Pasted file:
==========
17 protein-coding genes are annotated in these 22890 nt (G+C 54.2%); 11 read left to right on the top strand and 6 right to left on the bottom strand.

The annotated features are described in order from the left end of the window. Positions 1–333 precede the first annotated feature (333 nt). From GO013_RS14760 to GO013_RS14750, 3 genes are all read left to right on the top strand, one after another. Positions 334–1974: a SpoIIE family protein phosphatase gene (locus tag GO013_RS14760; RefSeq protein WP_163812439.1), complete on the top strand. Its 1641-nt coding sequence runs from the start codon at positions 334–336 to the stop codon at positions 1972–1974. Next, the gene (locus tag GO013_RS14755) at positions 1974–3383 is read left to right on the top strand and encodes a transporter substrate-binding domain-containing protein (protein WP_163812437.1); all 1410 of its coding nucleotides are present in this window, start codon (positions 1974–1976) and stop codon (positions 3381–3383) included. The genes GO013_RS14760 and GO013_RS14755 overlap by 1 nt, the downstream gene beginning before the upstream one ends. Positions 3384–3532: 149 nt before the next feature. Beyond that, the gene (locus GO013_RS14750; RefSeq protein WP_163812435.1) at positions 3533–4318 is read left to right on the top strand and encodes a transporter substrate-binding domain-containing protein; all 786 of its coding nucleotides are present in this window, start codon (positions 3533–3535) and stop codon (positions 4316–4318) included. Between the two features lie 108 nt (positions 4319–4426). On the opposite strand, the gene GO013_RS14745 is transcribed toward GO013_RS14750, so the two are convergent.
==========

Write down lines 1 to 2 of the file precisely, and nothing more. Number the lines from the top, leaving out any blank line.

17 protein-coding genes are annotated in these 22890 nt (G+C 54.2%); 11 read left to right on the top strand and 6 right to left on the bottom strand.

The annotated features are described in order from the left end of the window. Positions 1–333 precede the first annotated feature (333 nt). From GO013_RS14760 to GO013_RS14750, 3 genes are all read left to right on the top strand, one after another. Positions 334–1974: a SpoIIE family protein phosphatase gene (locus tag GO013_RS14760; RefSeq protein WP_163812439.1), complete on the top strand. Its 1641-nt coding sequence runs from the start codon at positions 334–336 to the stop codon at positions 1972–1974. Next, the gene (locus tag GO013_RS14755) at positions 1974–3383 is read left to right on the top strand and encodes a transporter substrate-binding domain-containing protein (protein WP_163812437.1); all 1410 of its coding nucleotides are present in this window, start codon (positions 1974–1976) and stop codon (positions 3381–3383) included. The genes GO013_RS14760 and GO013_RS14755 overlap by 1 nt, the downstream gene beginning before the upstream one ends. Positions 3384–3532: 149 nt before the next feature. Beyond that, the gene (locus GO013_RS14750; RefSeq protein WP_163812435.1) at positions 3533–4318 is read left to right on the top strand and encodes a transporter substrate-binding domain-containing protein; all 786 of its coding nucleotides are present in this window, start codon (positions 3533–3535) and stop codon (positions 4316–4318) included. Between the two features lie 108 nt (positions 4319–4426). On the opposite strand, the gene GO013_RS14745 is transcribed toward GO013_RS14750, so the two are convergent.